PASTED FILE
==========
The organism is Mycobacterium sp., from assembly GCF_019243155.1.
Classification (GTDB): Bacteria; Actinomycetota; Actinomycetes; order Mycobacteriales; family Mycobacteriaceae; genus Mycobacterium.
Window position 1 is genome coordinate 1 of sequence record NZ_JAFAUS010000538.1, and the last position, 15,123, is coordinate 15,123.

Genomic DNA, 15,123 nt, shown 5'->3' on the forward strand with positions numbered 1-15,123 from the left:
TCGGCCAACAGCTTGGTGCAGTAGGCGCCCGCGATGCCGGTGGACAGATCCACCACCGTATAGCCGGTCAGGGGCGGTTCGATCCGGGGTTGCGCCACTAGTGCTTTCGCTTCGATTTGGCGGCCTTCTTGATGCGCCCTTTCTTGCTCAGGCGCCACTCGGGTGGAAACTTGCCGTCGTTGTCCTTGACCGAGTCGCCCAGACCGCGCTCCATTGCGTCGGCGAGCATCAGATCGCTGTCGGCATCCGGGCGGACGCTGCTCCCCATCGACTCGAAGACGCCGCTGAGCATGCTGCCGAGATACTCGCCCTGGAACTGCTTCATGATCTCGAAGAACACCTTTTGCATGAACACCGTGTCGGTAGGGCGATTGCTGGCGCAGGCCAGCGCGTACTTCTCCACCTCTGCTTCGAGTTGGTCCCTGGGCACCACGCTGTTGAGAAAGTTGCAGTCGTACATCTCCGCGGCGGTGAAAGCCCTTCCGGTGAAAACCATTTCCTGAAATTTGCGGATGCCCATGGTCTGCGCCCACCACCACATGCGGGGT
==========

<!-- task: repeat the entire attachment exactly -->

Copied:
The organism is Mycobacterium sp., from assembly GCF_019243155.1.
Classification (GTDB): Bacteria; Actinomycetota; Actinomycetes; order Mycobacteriales; family Mycobacteriaceae; genus Mycobacterium.
Window position 1 is genome coordinate 1 of sequence record NZ_JAFAUS010000538.1, and the last position, 15,123, is coordinate 15,123.

Genomic DNA, 15,123 nt, shown 5'->3' on the forward strand with positions numbered 1-15,123 from the left:
TCGGCCAACAGCTTGGTGCAGTAGGCGCCCGCGATGCCGGTGGACAGATCCACCACCGTATAGCCGGTCAGGGGCGGTTCGATCCGGGGTTGCGCCACTAGTGCTTTCGCTTCGATTTGGCGGCCTTCTTGATGCGCCCTTTCTTGCTCAGGCGCCACTCGGGTGGAAACTTGCCGTCGTTGTCCTTGACCGAGTCGCCCAGACCGCGCTCCATTGCGTCGGCGAGCATCAGATCGCTGTCGGCATCCGGGCGGACGCTGCTCCCCATCGACTCGAAGACGCCGCTGAGCATGCTGCCGAGATACTCGCCCTGGAACTGCTTCATGATCTCGAAGAACACCTTTTGCATGAACACCGTGTCGGTAGGGCGATTGCTGGCGCAGGCCAGCGCGTACTTCTCCACCTCTGCTTCGAGTTGGTCCCTGGGCACCACGCTGTTGAGAAAGTTGCAGTCGTACATCTCCGCGGCGGTGAAAGCCCTTCCGGTGAAAACCATTTCCTGAAATTTGCGGATGCCCATGGTCTGCGCCCACCACCACATGCGGGGT